Azucena Grajo Uranza’s passing seasons
FROM THE STANDS - Domini M. Torrevillas () - November 2, 2002 - 12:00am
One of my most admired women is Azucena Grajo Uranza, novelist of note. Her well-received first novel was Bamboo in the Wind, her second, A Passing Season, won the Centen-nial Literary Award for the novel in English. Her third, Feast of the Innocents, is slated to come off the press shortly. I’ve written about her first novel, and today’s column will be on her second, which, like the first, is about revolutionary configurations in the Philippine historical landscape.

A few words about Azucena first. She writes in the novel’s foreword that she was born in that milieu before the Pacific War when parents spoke in Spanish and teachers spoke in English, and was thus "caught in the linguistic eye of the cultural typhoon whose gales would eventually engulf the coun-try by the nineteen-sixties."

She started writing at age 13, "amidst the anxieties of war," when paper was so scarce that she wrote her war diary and the chronicles of those uncertain years at the back of valuable legal documents kept by her father, a practicing lawyer.

She looks upon those early years of her writing as "a preparation" for the time she got to her fifties and felt it her duty to tell the story of her country which she had watched "in its journey of becoming, from the Commonwealth years, to the Pacific war, to the painful years of the dictatorship, and the post-EDSA era."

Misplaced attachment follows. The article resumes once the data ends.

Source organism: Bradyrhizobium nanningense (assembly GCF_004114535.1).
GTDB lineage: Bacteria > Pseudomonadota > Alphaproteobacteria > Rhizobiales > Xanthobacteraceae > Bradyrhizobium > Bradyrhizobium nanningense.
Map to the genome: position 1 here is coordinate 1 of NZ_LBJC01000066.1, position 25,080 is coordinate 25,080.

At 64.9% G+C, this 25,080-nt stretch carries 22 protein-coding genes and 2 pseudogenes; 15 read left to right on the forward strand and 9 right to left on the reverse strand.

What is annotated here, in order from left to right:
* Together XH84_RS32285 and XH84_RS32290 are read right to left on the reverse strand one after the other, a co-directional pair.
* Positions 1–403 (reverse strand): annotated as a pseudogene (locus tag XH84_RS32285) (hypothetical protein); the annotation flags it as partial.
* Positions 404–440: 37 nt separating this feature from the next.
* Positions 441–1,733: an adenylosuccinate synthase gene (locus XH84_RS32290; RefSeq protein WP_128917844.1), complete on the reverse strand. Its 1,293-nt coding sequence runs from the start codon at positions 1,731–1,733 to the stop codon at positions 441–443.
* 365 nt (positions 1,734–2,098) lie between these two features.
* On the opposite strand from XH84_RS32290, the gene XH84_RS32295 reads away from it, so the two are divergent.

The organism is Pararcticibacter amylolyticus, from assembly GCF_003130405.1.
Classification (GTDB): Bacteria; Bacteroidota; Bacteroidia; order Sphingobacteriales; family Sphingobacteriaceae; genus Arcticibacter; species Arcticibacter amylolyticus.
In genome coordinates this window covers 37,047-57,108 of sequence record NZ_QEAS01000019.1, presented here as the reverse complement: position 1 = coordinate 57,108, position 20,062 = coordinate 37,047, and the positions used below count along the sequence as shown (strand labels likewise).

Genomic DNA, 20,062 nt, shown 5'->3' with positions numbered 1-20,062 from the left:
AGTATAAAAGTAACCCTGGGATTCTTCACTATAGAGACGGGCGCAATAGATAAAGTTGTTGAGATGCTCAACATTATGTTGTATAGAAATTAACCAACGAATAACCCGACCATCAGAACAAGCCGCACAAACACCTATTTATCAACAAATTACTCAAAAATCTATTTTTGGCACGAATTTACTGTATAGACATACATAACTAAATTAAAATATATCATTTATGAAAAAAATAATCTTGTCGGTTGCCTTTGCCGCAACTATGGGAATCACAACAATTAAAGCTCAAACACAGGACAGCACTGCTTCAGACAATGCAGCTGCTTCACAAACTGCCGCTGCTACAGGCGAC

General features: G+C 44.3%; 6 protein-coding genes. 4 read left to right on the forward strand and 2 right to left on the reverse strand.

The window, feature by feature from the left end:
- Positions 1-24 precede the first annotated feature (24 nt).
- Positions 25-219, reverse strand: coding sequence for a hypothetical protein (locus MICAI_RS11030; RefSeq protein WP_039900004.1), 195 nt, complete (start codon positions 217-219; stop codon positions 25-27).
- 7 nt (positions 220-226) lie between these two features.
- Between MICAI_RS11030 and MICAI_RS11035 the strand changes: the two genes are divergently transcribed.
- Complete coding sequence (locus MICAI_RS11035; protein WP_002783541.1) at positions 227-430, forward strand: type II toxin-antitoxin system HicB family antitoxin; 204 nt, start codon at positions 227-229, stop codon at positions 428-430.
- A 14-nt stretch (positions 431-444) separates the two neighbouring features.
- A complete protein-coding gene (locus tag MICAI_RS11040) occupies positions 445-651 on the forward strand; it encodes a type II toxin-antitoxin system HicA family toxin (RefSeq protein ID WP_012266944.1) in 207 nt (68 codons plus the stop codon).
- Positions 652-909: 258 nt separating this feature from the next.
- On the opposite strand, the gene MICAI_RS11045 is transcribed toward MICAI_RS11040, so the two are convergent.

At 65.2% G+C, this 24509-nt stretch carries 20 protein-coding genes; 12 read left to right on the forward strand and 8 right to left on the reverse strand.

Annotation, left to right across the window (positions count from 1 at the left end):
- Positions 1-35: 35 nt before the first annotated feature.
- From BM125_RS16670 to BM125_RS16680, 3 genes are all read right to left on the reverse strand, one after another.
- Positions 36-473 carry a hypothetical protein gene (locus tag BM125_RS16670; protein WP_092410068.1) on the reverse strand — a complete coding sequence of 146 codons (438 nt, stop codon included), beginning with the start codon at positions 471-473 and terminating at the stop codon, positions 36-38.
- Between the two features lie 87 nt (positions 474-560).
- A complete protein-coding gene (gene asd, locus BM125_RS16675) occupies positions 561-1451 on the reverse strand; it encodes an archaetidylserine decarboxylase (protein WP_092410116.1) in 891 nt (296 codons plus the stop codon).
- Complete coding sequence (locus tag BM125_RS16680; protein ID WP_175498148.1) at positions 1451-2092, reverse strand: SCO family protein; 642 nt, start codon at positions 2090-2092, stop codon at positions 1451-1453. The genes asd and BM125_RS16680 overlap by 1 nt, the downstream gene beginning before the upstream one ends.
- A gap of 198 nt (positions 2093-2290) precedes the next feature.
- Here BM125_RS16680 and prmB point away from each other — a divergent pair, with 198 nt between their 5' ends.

* * *
A Passing Season recreates events during the twin wars of 1896 and 1898, known as the Philippine Revolution and the Filipino-American War. Through her fictional characters, the nationalistic fervor is shown in various stages, from fired-up Pepe Herrera, who returns from medical studies in Spain where he had been absorbed into the company of exiles demanding reforms in their homeland; Juancho Aguirre, scion of a landed family who gives up the good life to teach in a school in a forsaken barrio in Batangas, to Guido Eduarte, a young lawyer who in time becomes a strong political activist, to Maria Fe de Almogueira, pampered daughter of a prominent family who joins an underground hospital for wounded revolutionary soldiers, and her brother Zosimo, a romantic revolutionary whose passion is spent on running a gourmet restaurant and later, dressing up statues of the Virgin Mary in fabulous beaded gowns. There are the ordinary folk – Tibor and Aurora, Masin and his cousin Subas and Torcuato, the servant boy who joins the epical heroes to fight for his country’s freedom.

The book is a saga of families, and here Azucena is a craftswoman. In the brewing political tempest, families are caught up in the rituals of festive yuletide preparations. These are the wealthy Filipinos, some of them with Spanish blood, the thicker the blood the better for their status and clout. How families – in this saga – particularly the well-to-do, lived towards the end of Spanish colonial rule is described in detail and obviously, to Azucena’s enjoyment.
* * *
Housewives bustle about rearranging the house furniture and decorating the living room, in many a backyard, the fatted hog is checked to see whether it’s ready for the noche buena, that sumptuous meal laid out on Christmas midnight. Lantern-makers and toy manufacturers bring out their wares, young boys and girls rehearse the villancicos and the traditional dances performed at Christmastime, costumed as shepherds and wending down the city streets.